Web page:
Weekend Shorts: Welcome to Persepolis

I’ve got two rather different offerings for you today. One is a graphic (as in pictures) memoir of Iran after the Islamic Revolution, the other is the first volume of scripts for the Lovecraftian podcast Welcome to Night Vale. You know, I said rather different, but there are probably more similarities between these two things than anyone wants to admit…

Anyway, let’s see what these are about!

The Complete Persepolis, by Marjane Satrapi
The Complete PersepolisThis was yet another of those book club picks that make me read a book I should have read a long time ago. I hadn’t read it because a long time ago, I was totally not into comics things (I know, right?) and had no interest in some picture book even if it was important or whatever. Oh, me. And unfortunately, oh, several of my book clubbers, as the low attendance at this meeting will attest.

But those who did come loved it, and I liked it quite a lot as well. It is a little difficult to get into, even aside from the pictures aspect, as the book is written as a series of vignettes of Satrapi’s life in Iran and Europe that don’t always flow smoothly one to the next. The breaks can be a little jarring and at least once I found myself wondering if I had managed to skip a bunch of pages because I had clearly missed something.

But the vignettes themselves are super interesting. Satrapi starts at the end of the Islamic Revolution, which overthrew one terrible government for a differently terrible government, as seems to happen in these sorts of revolutions. She talks about the abrupt change from co-ed secular schooling to sex-segregated Islamic schools, the new requirement to wear the hijab and other clothing restrictions, her own anti-authoritarian streak that got her in all sorts of trouble, her family’s involvement in the revolution and post-revolution politics, the bombings from Iraq, her time in an Austrian high school, her return to Iran, her marriage, and more. But the clear through-line is Satrapi’s difficulty in reconciling all of these parts of her life which have defined her in so many different ways that it’s hard to say who the “real” Marjane Satrapi might be.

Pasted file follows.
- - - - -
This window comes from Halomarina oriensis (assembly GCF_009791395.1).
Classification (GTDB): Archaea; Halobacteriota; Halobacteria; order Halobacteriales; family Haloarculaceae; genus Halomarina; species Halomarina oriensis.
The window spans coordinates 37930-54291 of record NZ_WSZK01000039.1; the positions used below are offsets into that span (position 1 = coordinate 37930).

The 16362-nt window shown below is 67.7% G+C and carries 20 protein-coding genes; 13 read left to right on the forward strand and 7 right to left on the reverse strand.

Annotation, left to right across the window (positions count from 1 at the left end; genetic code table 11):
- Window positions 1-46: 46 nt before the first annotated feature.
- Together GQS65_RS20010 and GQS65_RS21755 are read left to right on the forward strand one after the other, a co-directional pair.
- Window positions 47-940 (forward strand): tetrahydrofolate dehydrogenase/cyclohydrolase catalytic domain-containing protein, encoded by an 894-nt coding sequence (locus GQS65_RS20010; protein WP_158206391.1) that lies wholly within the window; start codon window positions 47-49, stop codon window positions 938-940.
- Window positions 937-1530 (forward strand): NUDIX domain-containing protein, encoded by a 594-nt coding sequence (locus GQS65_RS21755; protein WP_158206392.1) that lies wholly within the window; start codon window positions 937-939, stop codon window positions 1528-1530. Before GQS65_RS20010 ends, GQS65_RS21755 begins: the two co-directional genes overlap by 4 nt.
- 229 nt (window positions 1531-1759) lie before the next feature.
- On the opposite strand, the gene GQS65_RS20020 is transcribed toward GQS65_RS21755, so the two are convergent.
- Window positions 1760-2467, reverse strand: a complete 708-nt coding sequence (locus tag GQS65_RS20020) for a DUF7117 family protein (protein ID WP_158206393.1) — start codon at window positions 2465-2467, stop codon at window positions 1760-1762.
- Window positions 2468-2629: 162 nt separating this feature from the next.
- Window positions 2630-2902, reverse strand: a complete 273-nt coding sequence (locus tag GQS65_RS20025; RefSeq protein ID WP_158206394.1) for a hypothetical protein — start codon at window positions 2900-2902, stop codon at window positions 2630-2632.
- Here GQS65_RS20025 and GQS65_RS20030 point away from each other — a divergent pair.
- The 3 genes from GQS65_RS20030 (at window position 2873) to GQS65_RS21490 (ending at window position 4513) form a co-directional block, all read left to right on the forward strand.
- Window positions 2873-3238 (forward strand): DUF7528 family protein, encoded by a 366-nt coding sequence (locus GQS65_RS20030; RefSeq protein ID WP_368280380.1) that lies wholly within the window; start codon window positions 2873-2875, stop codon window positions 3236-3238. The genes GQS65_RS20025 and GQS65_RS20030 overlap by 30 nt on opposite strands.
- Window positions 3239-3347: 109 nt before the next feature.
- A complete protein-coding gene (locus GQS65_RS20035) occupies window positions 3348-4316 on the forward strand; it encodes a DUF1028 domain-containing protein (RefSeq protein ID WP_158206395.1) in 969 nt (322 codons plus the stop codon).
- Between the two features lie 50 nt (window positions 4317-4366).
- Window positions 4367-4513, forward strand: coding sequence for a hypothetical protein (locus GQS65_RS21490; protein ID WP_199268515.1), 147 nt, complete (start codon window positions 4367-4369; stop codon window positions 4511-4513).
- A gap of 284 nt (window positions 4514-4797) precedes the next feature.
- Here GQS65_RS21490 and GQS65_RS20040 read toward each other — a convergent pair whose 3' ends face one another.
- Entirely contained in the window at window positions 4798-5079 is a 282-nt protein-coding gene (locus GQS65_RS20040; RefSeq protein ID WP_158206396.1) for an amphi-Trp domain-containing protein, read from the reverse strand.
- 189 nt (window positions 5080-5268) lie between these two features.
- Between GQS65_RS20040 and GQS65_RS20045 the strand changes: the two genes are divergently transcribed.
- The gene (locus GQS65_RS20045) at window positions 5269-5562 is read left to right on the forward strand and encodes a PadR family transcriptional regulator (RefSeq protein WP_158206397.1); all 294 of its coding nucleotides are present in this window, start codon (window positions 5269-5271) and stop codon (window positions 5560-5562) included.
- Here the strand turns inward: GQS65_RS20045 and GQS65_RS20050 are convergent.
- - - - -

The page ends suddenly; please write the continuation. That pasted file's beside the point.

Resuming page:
Satrapi’s art style is kind of rudimentary, with imperfect lines and a pure black and white palette, but somehow she manages to capture the individuality of each of her characters and even of herself growing up and changing from a girl to a young woman to an adult. I was really impressed with this book all around and would definitely recommend it to you and your book club.

Mostly Void, Partially Stars, by Joseph Fink and Jeffrey Cranor
Mostly Void, Partially StarsYou guys already know my obsession with Welcome to Night Vale, but now you know that the obsession extends to reading written versions of episodes I have already listened to, which sounds weird even to me and I’m the one doing it!

And yes, it did take me rather longer to get through the book than I thought it would, partially because Night Vale is kind of a small doses thing and partly because, I mean, I already know what’s going to happen, here. BUT, it was absolutely worth it to pick up on little references and continuity things I missed the first time and for the short intros to each episode written by various Night Vale-adjacent people. I love a behind-the-scenes anything and this one is excellent.

If you’ve never listened to Welcome to Night Vale but want to, definitely listen first. If you’ve been interested in Night Vale but are not into the podcast thing, this is what you’ve been waiting for! If you love Night Vale, I’m sure the Sheriff’s Secret Police have already delivered you a copy.

Dept. H #1, by Matt Kindt